Market views on the 2021/22 global and domestic grains and oilseeds harvest

  • The closing session of last week’s Agbiz Grain Symposium offered an opportunity to explore global and domestic grains market developments. The central global theme around production was that the 2021/22 season seems set to show recovery across all major grains and oilseeds. This was echoed by the International Grain Council (IGC) on 23 September when the institution released its monthly update, placing the 2021/22 global grains and oilseeds production estimate at 2,29 billion tonnes, up by 4% from the previous season. The expected recovery in maize, wheat, rice and soybeans production is the primary driver of this forecast. Still, rising consumption from the animal feed industry and general industrial use means that the 2021/22 global grains and oilseeds stocks could remain tight at 599 million tonnes, which is roughly unchanged from the previous season’s level of 598 million tonnes.


  • This latter point has implications for prices in the coming months. Tighter stocks could mean that prices will remain generally volatile in the coming months as the market sensitivity to changes in weather conditions in the major producing areas around the globe will be high. This, however, is not a concern for the Northern Hemisphere, where the grain-growing conditions are promising, and the crop has matured in most regions, with harvesting in the early stages in parts of the US. Nevertheless, the same cannot be said about the Southern Hemisphere, where the planting activity for the 2021/22 season will only gain momentum at the start of October. The major risk for this region is the expected La Niña weather event which brings mixed experiences across regions. South America and East Africa typically experience dryness during La Niña episodes. Meanwhile, the Southern Africa region would usually receive above-normal rain. We experienced a similar phenomenon in the 2020/21 production season, and Brazil’s crops suffered, mainly in the maize-growing areas.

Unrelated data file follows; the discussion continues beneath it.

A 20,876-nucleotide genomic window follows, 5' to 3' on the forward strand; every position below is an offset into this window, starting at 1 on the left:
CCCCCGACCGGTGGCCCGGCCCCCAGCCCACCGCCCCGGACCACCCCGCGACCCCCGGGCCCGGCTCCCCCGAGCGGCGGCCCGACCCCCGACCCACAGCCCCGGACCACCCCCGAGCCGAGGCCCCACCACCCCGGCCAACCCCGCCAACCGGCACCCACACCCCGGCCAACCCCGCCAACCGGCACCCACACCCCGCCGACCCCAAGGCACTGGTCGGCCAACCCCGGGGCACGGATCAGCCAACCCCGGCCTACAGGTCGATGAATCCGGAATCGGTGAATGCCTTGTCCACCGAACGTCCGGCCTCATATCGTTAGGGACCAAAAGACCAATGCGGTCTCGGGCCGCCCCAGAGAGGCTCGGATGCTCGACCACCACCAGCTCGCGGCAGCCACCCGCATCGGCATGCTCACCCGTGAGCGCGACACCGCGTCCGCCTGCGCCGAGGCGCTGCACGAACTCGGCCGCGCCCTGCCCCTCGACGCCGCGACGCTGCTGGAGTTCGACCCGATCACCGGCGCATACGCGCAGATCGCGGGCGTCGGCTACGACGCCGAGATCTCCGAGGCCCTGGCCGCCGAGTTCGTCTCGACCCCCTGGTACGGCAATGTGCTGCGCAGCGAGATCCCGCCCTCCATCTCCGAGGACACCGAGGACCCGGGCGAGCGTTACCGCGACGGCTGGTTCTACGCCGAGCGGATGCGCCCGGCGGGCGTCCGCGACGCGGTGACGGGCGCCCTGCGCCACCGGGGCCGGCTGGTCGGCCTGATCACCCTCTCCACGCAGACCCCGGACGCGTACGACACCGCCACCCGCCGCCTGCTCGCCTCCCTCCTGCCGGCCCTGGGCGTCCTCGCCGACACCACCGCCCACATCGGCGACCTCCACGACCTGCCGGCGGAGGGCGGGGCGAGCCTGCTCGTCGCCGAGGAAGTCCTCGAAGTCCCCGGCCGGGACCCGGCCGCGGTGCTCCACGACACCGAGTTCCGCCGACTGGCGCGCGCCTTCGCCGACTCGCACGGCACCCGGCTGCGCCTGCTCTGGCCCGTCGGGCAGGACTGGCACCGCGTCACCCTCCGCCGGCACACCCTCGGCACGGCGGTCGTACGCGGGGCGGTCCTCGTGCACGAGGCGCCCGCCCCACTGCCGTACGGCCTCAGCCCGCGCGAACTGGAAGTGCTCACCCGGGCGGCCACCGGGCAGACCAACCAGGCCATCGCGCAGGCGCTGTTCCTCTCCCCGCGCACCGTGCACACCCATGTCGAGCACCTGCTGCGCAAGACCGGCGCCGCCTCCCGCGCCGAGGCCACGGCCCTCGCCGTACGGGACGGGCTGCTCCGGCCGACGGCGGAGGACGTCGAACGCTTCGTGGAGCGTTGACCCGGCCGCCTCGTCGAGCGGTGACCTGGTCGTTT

• A second consecutive year of below-normal rainfall in Brazil and Argentina would mean an increased risk of poor yields and consequently a relatively lower harvest than the 2020/21 production season. Notably, a poor season would change the optimistic global production view that the IGC and the likes of the United States Department of Agriculture (USDA) have already painted. Brazil and Argentina collectively account for 14% and 50% of global maize and soybean production, respectively. Therefore, the concerns about crop conditions in this region could have implications on both global supplies and, subsequently, prices. In all the major risks that we discussed with analysts at last week’s Agbiz Grain Symposium, the primary point that was widely shared as a risk to keep an eye on was South America’s weather for this reason.


  • Within the African continent, one such region is East Africa, where the La Niña weather event also correlates with below-average rainfall from December to February. This is a period just before the summer grains planting, which is typically in February of each year. Therefore, the current La Niña event has raised the risk of a potential poor harvest for Kenya, Somalia and Ethiopia. While some countries in the African continent had large yields in the 2020/21 production season, these particular countries saw a decline in production and some production stagnation from the previous 2019/20 season because of poor rainfall. The 2020/21 summer season was a La Niña period, although the expectations for the 2021/22 season are pointing to a weaker event compared with the previous season. The expected La Niña episode also mean that these particular African countries will likely still depend on maize imports in the 2022/23 marketing year (this corresponds with 2021/22 production year). Nevertheless, securing maize imports will not be a daunting task as the Southern Africa region will likely have yet another year of a large harvest, all else being equal.